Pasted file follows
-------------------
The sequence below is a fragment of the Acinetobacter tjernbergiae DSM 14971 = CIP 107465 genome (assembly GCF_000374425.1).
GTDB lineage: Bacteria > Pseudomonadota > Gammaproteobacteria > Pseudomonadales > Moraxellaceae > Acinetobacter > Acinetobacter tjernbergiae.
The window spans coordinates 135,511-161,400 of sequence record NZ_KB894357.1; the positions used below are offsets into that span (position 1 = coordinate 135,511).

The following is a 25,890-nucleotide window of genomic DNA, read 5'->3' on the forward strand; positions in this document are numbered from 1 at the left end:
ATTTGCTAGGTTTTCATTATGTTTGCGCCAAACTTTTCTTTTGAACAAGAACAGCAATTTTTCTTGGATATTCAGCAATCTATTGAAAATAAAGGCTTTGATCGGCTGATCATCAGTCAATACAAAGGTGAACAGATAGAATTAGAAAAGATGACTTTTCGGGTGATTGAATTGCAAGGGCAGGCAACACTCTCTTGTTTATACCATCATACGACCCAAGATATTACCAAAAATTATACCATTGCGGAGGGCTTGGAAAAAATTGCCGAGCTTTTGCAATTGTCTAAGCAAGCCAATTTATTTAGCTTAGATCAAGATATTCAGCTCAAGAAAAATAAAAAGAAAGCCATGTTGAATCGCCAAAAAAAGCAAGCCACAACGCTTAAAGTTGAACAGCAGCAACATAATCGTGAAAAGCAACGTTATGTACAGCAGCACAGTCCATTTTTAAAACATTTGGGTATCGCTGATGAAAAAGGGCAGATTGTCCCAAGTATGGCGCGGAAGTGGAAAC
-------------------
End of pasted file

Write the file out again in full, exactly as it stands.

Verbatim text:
The sequence below is a fragment of the Acinetobacter tjernbergiae DSM 14971 = CIP 107465 genome (assembly GCF_000374425.1).
GTDB lineage: Bacteria > Pseudomonadota > Gammaproteobacteria > Pseudomonadales > Moraxellaceae > Acinetobacter > Acinetobacter tjernbergiae.
The window spans coordinates 135,511-161,400 of sequence record NZ_KB894357.1; the positions used below are offsets into that span (position 1 = coordinate 135,511).

The following is a 25,890-nucleotide window of genomic DNA, read 5'->3' on the forward strand; positions in this document are numbered from 1 at the left end:
ATTTGCTAGGTTTTCATTATGTTTGCGCCAAACTTTTCTTTTGAACAAGAACAGCAATTTTTCTTGGATATTCAGCAATCTATTGAAAATAAAGGCTTTGATCGGCTGATCATCAGTCAATACAAAGGTGAACAGATAGAATTAGAAAAGATGACTTTTCGGGTGATTGAATTGCAAGGGCAGGCAACACTCTCTTGTTTATACCATCATACGACCCAAGATATTACCAAAAATTATACCATTGCGGAGGGCTTGGAAAAAATTGCCGAGCTTTTGCAATTGTCTAAGCAAGCCAATTTATTTAGCTTAGATCAAGATATTCAGCTCAAGAAAAATAAAAAGAAAGCCATGTTGAATCGCCAAAAAAAGCAAGCCACAACGCTTAAAGTTGAACAGCAGCAACATAATCGTGAAAAGCAACGTTATGTACAGCAGCACAGTCCATTTTTAAAACATTTGGGTATCGCTGATGAAAAAGGGCAGATTGTCCCAAGTATGGCGCGGAAGTGGAAAC